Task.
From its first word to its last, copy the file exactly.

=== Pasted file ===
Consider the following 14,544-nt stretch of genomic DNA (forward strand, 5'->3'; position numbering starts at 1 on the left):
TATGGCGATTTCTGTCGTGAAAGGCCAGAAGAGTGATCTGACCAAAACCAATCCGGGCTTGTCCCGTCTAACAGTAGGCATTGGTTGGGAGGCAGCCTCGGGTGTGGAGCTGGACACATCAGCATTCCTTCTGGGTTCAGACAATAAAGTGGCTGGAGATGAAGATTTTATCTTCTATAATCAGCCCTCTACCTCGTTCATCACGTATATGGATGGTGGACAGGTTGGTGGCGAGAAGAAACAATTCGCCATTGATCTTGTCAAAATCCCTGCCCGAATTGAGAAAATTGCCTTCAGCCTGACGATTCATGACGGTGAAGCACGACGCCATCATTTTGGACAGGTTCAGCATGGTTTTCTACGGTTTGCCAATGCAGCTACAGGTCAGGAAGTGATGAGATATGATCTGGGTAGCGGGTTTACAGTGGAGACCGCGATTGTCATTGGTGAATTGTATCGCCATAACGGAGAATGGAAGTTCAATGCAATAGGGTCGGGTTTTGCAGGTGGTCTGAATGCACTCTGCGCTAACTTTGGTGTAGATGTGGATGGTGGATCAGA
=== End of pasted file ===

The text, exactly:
Consider the following 14,544-nt stretch of genomic DNA (forward strand, 5'->3'; position numbering starts at 1 on the left):
TATGGCGATTTCTGTCGTGAAAGGCCAGAAGAGTGATCTGACCAAAACCAATCCGGGCTTGTCCCGTCTAACAGTAGGCATTGGTTGGGAGGCAGCCTCGGGTGTGGAGCTGGACACATCAGCATTCCTTCTGGGTTCAGACAATAAAGTGGCTGGAGATGAAGATTTTATCTTCTATAATCAGCCCTCTACCTCGTTCATCACGTATATGGATGGTGGACAGGTTGGTGGCGAGAAGAAACAATTCGCCATTGATCTTGTCAAAATCCCTGCCCGAATTGAGAAAATTGCCTTCAGCCTGACGATTCATGACGGTGAAGCACGACGCCATCATTTTGGACAGGTTCAGCATGGTTTTCTACGGTTTGCCAATGCAGCTACAGGTCAGGAAGTGATGAGATATGATCTGGGTAGCGGGTTTACAGTGGAGACCGCGATTGTCATTGGTGAATTGTATCGCCATAACGGAGAATGGAAGTTCAATGCAATAGGGTCGGGTTTTGCAGGTGGTCTGAATGCACTCTGCGCTAACTTTGGTGTAGATGTGGATGGTGGATCAGA